The Chuditch is Western Australia's largest carnivorous marsupial. It is nocturnal and it eats small lizards, mammals, birds, ground-dwelling insects and other invertebrates.
Their current distribution is in South-west Australia. They have been spotted regularly in the Jarrah forest but are occasionally sighted in the Wheat belt and South coast areas.
The Chuditchs status is Endangered (likely to become extinct if threats to its survival continue.) Another common name for the Chuditch is the Western Quoll. In the past there have been cases of illegal poisoning and trapping. Fewer than 6000 Chuditch remain in the wild, mostly in the Jarrah forest.
Chuditch populations decreased dramatically after the European settlement. In Eastern Australia they disappeared and in about 1950 they vanished from the central desert. In Perth they were regularly seen up until around the 1930's. When they were fairly popular they lived in more than 70% of Australia's mainland. Clearing of land is one of the main threats of the Chuditch. Another threat is foxes, road traffic, illegal poisoning and trapping.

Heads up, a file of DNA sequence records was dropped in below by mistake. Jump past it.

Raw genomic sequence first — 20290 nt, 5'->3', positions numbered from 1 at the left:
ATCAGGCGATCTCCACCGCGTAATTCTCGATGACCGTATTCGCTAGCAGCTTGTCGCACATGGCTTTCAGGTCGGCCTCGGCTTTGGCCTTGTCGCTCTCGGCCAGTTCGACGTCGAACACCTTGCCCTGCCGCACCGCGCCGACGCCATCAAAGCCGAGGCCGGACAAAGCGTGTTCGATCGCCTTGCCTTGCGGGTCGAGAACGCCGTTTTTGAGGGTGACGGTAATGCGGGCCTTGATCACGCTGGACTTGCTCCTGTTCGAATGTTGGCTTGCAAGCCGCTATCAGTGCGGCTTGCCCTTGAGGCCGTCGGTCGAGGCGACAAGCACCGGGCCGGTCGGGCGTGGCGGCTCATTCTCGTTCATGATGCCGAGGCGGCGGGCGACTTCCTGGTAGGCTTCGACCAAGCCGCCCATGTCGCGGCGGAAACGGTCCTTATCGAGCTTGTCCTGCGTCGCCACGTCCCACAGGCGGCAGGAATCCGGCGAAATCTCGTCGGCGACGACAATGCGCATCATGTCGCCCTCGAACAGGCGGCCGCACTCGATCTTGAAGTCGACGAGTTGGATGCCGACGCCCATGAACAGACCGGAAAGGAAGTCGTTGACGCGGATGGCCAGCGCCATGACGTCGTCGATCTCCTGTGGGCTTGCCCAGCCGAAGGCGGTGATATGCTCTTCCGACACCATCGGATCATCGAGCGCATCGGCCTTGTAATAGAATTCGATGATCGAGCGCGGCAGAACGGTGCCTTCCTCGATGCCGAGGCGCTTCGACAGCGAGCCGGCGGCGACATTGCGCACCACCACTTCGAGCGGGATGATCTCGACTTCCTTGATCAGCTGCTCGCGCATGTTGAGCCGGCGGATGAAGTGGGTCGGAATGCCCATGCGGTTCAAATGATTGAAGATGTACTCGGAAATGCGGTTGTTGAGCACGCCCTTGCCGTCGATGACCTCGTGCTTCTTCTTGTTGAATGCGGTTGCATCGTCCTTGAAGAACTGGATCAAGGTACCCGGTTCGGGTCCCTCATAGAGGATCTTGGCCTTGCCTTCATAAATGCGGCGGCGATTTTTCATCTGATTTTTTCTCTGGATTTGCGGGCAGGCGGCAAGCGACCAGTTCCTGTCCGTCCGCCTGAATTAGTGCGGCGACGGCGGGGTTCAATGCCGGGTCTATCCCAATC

An average male weighs about 1.3 kg about half the size of a house cat. The average female is smaller, weighing in at about 0.9 kg.
The Chuditch usually has 2-6 young being born in early winter, 17-18 days after mating. Newborn Chuditch are about the size of a grain of rice. The young stay in the pouch for nine weeks after then are left in a den while their mother finds food. By six months of age, the young are weaned and leave their mothers home. The average Chuditchs life span in the wild is 3-4 years.